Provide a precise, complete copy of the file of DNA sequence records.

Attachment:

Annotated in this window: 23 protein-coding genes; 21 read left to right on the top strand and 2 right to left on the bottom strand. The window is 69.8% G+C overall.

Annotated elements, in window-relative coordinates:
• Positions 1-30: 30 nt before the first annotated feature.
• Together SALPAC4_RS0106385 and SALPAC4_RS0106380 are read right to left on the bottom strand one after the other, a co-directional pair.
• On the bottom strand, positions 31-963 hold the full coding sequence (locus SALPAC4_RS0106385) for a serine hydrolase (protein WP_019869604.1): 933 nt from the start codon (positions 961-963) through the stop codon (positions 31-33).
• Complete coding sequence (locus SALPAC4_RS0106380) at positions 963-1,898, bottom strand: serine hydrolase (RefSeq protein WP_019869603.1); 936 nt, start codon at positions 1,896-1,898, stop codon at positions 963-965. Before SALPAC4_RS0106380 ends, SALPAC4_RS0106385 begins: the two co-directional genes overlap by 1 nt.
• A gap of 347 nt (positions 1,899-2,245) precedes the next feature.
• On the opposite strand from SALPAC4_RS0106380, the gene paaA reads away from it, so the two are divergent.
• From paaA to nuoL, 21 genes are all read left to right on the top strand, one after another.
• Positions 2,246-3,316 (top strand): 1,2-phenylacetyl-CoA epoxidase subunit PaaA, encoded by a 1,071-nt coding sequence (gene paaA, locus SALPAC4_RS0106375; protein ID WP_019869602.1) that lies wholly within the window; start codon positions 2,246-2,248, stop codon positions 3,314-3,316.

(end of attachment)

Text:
Annotated in this window: 23 protein-coding genes; 21 read left to right on the top strand and 2 right to left on the bottom strand. The window is 69.8% G+C overall.

Annotated elements, in window-relative coordinates:
• Positions 1-30: 30 nt before the first annotated feature.
• Together SALPAC4_RS0106385 and SALPAC4_RS0106380 are read right to left on the bottom strand one after the other, a co-directional pair.
• On the bottom strand, positions 31-963 hold the full coding sequence (locus SALPAC4_RS0106385) for a serine hydrolase (protein WP_019869604.1): 933 nt from the start codon (positions 961-963) through the stop codon (positions 31-33).
• Complete coding sequence (locus SALPAC4_RS0106380) at positions 963-1,898, bottom strand: serine hydrolase (RefSeq protein WP_019869603.1); 936 nt, start codon at positions 1,896-1,898, stop codon at positions 963-965. Before SALPAC4_RS0106380 ends, SALPAC4_RS0106385 begins: the two co-directional genes overlap by 1 nt.
• A gap of 347 nt (positions 1,899-2,245) precedes the next feature.
• On the opposite strand from SALPAC4_RS0106380, the gene paaA reads away from it, so the two are divergent.
• From paaA to nuoL, 21 genes are all read left to right on the top strand, one after another.
• Positions 2,246-3,316 (top strand): 1,2-phenylacetyl-CoA epoxidase subunit PaaA, encoded by a 1,071-nt coding sequence (gene paaA, locus SALPAC4_RS0106375; protein ID WP_019869602.1) that lies wholly within the window; start codon positions 2,246-2,248, stop codon positions 3,314-3,316.